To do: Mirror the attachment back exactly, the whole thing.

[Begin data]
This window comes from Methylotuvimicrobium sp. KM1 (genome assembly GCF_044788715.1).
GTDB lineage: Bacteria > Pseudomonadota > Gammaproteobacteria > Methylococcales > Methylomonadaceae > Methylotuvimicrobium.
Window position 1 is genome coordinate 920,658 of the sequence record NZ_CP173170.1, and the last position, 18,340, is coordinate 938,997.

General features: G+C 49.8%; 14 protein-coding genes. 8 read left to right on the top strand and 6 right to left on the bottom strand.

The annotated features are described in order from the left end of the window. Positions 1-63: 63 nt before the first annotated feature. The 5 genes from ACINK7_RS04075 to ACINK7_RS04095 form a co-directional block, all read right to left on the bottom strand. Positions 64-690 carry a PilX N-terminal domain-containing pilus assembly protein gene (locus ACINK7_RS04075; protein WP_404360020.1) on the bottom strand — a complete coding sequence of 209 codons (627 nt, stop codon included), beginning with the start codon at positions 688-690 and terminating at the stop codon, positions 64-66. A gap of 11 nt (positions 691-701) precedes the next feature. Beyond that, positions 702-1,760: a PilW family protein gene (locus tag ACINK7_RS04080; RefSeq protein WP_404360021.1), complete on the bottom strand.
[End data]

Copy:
This window comes from Methylotuvimicrobium sp. KM1 (genome assembly GCF_044788715.1).
GTDB lineage: Bacteria > Pseudomonadota > Gammaproteobacteria > Methylococcales > Methylomonadaceae > Methylotuvimicrobium.
Window position 1 is genome coordinate 920,658 of the sequence record NZ_CP173170.1, and the last position, 18,340, is coordinate 938,997.

General features: G+C 49.8%; 14 protein-coding genes. 8 read left to right on the top strand and 6 right to left on the bottom strand.

The annotated features are described in order from the left end of the window. Positions 1-63: 63 nt before the first annotated feature. The 5 genes from ACINK7_RS04075 to ACINK7_RS04095 form a co-directional block, all read right to left on the bottom strand. Positions 64-690 carry a PilX N-terminal domain-containing pilus assembly protein gene (locus ACINK7_RS04075; protein WP_404360020.1) on the bottom strand — a complete coding sequence of 209 codons (627 nt, stop codon included), beginning with the start codon at positions 688-690 and terminating at the stop codon, positions 64-66. A gap of 11 nt (positions 691-701) precedes the next feature. Beyond that, positions 702-1,760: a PilW family protein gene (locus tag ACINK7_RS04080; RefSeq protein WP_404360021.1), complete on the bottom strand.